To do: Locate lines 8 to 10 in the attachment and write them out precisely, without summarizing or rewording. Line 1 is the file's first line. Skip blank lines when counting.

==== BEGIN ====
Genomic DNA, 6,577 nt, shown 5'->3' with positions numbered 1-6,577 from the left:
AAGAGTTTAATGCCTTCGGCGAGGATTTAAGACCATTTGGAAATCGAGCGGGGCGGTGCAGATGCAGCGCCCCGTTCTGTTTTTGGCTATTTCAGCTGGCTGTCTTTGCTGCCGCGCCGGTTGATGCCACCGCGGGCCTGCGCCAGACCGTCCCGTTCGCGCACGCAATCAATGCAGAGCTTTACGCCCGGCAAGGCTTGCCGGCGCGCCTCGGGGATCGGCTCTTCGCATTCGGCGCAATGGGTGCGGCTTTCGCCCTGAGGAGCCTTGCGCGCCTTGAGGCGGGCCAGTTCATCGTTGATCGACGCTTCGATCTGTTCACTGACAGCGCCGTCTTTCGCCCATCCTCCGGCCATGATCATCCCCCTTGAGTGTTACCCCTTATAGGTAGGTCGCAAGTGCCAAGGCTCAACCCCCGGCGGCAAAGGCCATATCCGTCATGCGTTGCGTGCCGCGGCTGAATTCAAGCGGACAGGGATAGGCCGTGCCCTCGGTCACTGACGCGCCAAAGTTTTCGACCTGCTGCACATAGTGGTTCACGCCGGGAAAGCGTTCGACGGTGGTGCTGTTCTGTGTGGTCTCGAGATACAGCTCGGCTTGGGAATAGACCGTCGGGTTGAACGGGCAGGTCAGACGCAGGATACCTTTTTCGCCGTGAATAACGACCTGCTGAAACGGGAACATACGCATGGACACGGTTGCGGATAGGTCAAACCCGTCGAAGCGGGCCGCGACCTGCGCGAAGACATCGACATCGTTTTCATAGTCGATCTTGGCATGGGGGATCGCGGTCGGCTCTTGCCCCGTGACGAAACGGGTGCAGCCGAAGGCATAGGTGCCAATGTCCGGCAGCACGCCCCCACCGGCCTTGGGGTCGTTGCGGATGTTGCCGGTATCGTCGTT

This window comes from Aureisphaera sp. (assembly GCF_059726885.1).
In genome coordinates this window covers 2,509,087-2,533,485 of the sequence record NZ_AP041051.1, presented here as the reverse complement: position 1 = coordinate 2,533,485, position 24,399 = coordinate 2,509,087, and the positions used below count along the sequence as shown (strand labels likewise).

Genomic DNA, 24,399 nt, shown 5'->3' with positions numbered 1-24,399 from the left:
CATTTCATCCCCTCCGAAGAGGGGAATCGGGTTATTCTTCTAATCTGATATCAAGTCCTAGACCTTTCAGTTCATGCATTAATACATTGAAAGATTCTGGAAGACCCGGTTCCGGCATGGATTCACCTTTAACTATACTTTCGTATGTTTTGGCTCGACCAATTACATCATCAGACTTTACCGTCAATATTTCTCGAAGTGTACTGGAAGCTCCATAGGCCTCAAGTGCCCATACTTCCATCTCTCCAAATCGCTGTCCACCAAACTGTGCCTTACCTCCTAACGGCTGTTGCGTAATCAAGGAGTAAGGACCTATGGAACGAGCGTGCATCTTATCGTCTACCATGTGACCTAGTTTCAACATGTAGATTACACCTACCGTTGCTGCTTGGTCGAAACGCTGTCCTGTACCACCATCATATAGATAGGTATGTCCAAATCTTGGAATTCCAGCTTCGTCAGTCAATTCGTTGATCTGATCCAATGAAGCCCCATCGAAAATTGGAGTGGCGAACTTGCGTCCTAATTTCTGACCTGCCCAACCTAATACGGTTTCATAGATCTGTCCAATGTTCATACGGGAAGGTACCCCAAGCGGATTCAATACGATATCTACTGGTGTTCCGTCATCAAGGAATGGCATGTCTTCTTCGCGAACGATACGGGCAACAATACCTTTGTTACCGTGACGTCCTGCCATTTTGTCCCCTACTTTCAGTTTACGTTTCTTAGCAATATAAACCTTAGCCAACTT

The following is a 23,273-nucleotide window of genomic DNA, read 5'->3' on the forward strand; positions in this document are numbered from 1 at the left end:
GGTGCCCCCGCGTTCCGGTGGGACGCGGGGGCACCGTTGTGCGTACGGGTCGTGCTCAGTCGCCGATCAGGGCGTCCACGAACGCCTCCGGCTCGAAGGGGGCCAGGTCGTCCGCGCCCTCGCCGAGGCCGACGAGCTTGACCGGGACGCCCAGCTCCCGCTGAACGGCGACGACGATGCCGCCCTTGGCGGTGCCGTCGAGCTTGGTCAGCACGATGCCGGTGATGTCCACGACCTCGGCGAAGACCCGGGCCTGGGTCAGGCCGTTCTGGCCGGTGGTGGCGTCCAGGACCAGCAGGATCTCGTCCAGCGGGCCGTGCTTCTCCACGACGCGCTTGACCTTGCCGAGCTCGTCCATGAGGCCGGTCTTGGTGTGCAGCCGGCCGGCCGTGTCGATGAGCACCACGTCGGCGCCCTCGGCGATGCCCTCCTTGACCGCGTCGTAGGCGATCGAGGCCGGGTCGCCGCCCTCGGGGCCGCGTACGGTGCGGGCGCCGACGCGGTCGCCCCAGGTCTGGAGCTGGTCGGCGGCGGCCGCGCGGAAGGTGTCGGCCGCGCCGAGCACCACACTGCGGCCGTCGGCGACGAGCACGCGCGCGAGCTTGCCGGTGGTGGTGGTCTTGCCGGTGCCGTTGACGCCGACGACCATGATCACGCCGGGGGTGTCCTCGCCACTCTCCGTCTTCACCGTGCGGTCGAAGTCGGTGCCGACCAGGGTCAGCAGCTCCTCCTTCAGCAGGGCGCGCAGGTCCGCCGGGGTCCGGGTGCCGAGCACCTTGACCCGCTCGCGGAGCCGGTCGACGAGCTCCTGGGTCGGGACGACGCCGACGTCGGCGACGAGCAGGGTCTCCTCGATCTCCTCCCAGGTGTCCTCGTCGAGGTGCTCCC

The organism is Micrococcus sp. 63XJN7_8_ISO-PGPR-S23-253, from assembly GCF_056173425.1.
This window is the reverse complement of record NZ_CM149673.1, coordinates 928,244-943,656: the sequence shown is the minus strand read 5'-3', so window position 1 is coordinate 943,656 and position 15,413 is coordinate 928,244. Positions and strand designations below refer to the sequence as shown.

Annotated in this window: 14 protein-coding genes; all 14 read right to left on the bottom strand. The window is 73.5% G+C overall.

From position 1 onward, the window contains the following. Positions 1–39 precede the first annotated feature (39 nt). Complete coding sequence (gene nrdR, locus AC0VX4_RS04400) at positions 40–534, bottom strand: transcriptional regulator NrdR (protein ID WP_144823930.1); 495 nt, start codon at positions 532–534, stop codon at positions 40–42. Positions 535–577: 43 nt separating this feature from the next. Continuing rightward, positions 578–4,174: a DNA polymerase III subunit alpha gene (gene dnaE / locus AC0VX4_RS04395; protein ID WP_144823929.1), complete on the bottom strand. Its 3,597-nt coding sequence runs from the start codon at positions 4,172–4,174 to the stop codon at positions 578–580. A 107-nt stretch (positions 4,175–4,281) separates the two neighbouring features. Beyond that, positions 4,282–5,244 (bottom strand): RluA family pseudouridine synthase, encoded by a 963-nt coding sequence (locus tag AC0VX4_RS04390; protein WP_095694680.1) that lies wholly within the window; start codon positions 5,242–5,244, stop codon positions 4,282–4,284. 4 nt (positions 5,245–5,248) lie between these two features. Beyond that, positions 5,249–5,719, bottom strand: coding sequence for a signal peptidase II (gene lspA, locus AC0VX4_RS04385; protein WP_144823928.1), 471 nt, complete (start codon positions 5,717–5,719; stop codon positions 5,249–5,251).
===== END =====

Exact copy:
GGTGCCCCCGCGTTCCGGTGGGACGCGGGGGCACCGTTGTGCGTACGGGTCGTGCTCAGTCGCCGATCAGGGCGTCCACGAACGCCTCCGGCTCGAAGGGGGCCAGGTCGTCCGCGCCCTCGCCGAGGCCGACGAGCTTGACCGGGACGCCCAGCTCCCGCTGAACGGCGACGACGATGCCGCCCTTGGCGGTGCCGTCGAGCTTGGTCAGCACGATGCCGGTGATGTCCACGACCTCGGCGAAGACCCGGGCCTGGGTCAGGCCGTTCTGGCCGGTGGTGGCGTCCAGGACCAGCAGGATCTCGTCCAGCGGGCCGTGCTTCTCCACGACGCGCTTGACCTTGCCGAGCTCGTCCATGAGGCCGGTCTTGGTGTGCAGCCGGCCGGCCGTGTCGATGAGCACCACGTCGGCGCCCTCGGCGATGCCCTCCTTGACCGCGTCGTAGGCGATCGAGGCCGGGTCGCCGCCCTCGGGGCCGCGTACGGTGCGGGCGCCGACGCGGTCGCCCCAGGTCTGGAGCTGGTCGGCGGCGGCCGCGCGGAAGGTGTCGGCCGCGCCGAGCACCACACTGCGGCCGTCGGCGACGAGCACGCGCGCGAGCTTGCCGGTGGTGGTGGTCTTGCCGGTGCCGTTGACGCCGACGACCATGATCACGCCGGGGGTGTCCTCGCCACTCTCCGTCTTCACCGTGCGGTCGAAGTCGGTGCCGACCAGGGTCAGCAGCTCCTCCTTCAGCAGGGCGCGCAGGTCCGCCGGGGTCCGGGTGCCGAGCACCTTGACCCGCTCGCGGAGCCGGTCGACGAGCTCCTGGGTCGGGACGACGCCGACGTCGGCGACGAGCAGGGTCTCCTCGATCTCCTCCCAGGTGTCCTCGTCGAGGTGCTCCC

The organism is Micrococcus sp. 63XJN7_8_ISO-PGPR-S23-253, from assembly GCF_056173425.1.
This window is the reverse complement of record NZ_CM149673.1, coordinates 928,244-943,656: the sequence shown is the minus strand read 5'-3', so window position 1 is coordinate 943,656 and position 15,413 is coordinate 928,244. Positions and strand designations below refer to the sequence as shown.